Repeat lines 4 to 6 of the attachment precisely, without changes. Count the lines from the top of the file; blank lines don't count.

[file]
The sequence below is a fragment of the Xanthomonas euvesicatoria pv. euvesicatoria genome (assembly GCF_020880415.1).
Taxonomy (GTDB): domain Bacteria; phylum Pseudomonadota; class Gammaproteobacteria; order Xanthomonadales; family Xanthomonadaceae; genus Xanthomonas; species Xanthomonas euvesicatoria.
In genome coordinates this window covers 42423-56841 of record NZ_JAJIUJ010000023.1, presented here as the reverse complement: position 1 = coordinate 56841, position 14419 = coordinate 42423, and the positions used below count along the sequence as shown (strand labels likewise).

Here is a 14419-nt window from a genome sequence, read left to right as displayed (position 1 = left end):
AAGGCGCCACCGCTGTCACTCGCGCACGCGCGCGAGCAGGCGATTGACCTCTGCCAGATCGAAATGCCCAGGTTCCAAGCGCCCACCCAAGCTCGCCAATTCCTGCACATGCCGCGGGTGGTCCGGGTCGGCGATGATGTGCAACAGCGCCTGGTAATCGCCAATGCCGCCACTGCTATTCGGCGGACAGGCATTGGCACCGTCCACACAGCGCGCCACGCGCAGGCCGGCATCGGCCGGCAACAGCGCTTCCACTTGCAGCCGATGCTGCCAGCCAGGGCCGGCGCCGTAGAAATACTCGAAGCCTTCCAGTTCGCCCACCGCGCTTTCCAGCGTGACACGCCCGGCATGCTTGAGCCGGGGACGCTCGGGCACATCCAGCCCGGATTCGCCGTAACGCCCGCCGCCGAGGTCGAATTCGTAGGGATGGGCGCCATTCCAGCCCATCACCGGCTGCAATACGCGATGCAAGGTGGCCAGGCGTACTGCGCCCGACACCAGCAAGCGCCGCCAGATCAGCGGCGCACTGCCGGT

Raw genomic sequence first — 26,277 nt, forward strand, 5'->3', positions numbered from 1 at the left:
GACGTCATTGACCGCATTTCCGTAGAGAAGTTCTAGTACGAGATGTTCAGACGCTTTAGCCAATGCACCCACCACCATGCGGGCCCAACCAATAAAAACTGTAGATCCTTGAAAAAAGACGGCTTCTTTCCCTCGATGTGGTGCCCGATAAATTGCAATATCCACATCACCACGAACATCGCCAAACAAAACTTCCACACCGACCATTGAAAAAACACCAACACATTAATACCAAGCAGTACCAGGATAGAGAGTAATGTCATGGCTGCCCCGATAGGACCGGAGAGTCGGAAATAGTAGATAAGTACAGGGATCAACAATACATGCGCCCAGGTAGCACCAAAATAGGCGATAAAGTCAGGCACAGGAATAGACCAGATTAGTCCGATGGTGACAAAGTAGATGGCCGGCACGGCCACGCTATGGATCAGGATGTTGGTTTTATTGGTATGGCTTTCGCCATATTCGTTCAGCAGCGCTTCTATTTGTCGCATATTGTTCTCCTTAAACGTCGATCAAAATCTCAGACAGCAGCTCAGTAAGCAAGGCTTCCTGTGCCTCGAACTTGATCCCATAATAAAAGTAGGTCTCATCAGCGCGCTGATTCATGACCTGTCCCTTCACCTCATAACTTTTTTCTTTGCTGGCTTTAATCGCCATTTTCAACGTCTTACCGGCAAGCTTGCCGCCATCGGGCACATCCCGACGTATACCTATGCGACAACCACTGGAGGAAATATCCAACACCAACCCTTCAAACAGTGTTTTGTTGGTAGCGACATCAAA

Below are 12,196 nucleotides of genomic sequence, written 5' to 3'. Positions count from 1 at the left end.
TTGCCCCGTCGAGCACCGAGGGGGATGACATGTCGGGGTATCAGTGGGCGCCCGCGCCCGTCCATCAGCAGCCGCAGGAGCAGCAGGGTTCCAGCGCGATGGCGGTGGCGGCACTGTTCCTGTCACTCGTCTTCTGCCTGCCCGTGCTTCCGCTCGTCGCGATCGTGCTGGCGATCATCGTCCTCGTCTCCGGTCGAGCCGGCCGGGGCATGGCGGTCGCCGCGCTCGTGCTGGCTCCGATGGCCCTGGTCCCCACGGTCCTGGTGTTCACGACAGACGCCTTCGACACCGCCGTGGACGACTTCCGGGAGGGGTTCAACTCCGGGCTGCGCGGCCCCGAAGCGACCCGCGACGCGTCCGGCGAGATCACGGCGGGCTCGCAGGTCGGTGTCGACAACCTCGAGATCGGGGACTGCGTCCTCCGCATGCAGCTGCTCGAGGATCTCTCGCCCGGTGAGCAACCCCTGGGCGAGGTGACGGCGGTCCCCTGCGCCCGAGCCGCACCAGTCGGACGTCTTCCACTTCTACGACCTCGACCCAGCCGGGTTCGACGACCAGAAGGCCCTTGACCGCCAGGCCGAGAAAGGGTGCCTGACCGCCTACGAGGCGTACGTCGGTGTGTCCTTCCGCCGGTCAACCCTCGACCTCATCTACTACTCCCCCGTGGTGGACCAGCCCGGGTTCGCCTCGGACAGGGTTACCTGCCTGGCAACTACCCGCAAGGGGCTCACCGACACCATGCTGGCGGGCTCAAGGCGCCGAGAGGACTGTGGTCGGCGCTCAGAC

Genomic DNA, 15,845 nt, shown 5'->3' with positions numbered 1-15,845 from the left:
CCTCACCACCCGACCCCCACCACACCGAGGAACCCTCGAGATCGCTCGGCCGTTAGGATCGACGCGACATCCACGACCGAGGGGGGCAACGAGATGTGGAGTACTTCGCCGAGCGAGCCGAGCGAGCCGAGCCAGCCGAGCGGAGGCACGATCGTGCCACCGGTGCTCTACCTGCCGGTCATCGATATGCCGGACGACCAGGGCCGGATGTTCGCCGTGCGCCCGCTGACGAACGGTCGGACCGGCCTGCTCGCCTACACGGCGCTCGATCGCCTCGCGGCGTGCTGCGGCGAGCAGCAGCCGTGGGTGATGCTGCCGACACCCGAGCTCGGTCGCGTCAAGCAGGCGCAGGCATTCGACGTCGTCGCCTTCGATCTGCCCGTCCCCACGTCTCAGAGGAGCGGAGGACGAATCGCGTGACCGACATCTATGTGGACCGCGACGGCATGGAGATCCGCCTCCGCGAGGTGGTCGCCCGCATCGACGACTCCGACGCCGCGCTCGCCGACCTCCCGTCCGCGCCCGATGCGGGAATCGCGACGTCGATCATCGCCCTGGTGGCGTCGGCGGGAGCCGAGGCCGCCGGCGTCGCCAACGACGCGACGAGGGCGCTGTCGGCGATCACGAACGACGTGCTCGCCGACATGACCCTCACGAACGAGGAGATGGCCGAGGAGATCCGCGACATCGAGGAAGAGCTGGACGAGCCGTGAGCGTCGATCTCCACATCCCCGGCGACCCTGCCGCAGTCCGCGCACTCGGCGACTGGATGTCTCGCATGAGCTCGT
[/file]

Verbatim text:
Here is a 14419-nt window from a genome sequence, read left to right as displayed (position 1 = left end):
AAGGCGCCACCGCTGTCACTCGCGCACGCGCGCGAGCAGGCGATTGACCTCTGCCAGATCGAAATGCCCAGGTTCCAAGCGCCCACCCAAGCTCGCCAATTCCTGCACATGCCGCGGGTGGTCCGGGTCGGCGATGATGTGCAACAGCGCCTGGTAATCGCCAATGCCGCCACTGCTATTCGGCGGACAGGCATTGGCACCGTCCACACAGCGCGCCACGCGCAGGCCGGCATCGGCCGGCAACAGCGCTTCCACTTGCAGCCGATGCTGCCAGCCAGGGCCGGCGCCGTAGAAATACTCGAAGCCTTCCAGTTCGCCCACCGCGCTTTCCAGCGTGACACGCCCGGCATGCTTGAGCCGGGGACGCTCGGGCACATCCAGCCCGGATTCGCCGTAACGCCCGCCGCCGAGGTCGAATTCGTAGGGATGGGCGCCATTCCAGCCCATCACCGGCTGCAATACGCGATGCAAGGTGGCCAGGCGTACTGCGCCCGACACCAGCAAGCGCCGCCAGATCAGCGGCGCACTGCCGGT

Raw genomic sequence first — 26,277 nt, forward strand, 5'->3', positions numbered from 1 at the left: